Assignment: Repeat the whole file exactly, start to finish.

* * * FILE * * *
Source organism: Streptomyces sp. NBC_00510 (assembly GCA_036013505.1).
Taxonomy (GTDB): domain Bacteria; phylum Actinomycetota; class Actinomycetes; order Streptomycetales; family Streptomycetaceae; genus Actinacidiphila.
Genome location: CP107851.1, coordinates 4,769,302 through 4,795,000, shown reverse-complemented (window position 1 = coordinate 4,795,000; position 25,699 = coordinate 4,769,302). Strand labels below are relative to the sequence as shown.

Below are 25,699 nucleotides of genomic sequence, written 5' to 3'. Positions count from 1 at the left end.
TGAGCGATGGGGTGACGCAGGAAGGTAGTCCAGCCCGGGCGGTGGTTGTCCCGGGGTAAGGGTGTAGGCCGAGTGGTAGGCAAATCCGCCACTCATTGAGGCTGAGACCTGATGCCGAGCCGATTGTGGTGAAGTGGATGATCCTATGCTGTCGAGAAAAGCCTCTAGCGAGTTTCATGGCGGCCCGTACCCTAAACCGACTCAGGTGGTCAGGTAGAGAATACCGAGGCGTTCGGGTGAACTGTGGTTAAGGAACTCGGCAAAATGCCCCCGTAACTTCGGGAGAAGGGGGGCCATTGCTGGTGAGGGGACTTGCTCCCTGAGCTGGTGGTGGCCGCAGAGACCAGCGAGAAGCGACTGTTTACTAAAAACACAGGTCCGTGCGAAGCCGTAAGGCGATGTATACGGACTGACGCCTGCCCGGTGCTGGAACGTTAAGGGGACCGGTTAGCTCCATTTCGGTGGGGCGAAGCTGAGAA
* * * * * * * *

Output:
Source organism: Streptomyces sp. NBC_00510 (assembly GCA_036013505.1).
Taxonomy (GTDB): domain Bacteria; phylum Actinomycetota; class Actinomycetes; order Streptomycetales; family Streptomycetaceae; genus Actinacidiphila.
Genome location: CP107851.1, coordinates 4,769,302 through 4,795,000, shown reverse-complemented (window position 1 = coordinate 4,795,000; position 25,699 = coordinate 4,769,302). Strand labels below are relative to the sequence as shown.

Below are 25,699 nucleotides of genomic sequence, written 5' to 3'. Positions count from 1 at the left end.
TGAGCGATGGGGTGACGCAGGAAGGTAGTCCAGCCCGGGCGGTGGTTGTCCCGGGGTAAGGGTGTAGGCCGAGTGGTAGGCAAATCCGCCACTCATTGAGGCTGAGACCTGATGCCGAGCCGATTGTGGTGAAGTGGATGATCCTATGCTGTCGAGAAAAGCCTCTAGCGAGTTTCATGGCGGCCCGTACCCTAAACCGACTCAGGTGGTCAGGTAGAGAATACCGAGGCGTTCGGGTGAACTGTGGTTAAGGAACTCGGCAAAATGCCCCCGTAACTTCGGGAGAAGGGGGGCCATTGCTGGTGAGGGGACTTGCTCCCTGAGCTGGTGGTGGCCGCAGAGACCAGCGAGAAGCGACTGTTTACTAAAAACACAGGTCCGTGCGAAGCCGTAAGGCGATGTATACGGACTGACGCCTGCCCGGTGCTGGAACGTTAAGGGGACCGGTTAGCTCCATTTCGGTGGGGCGAAGCTGAGAA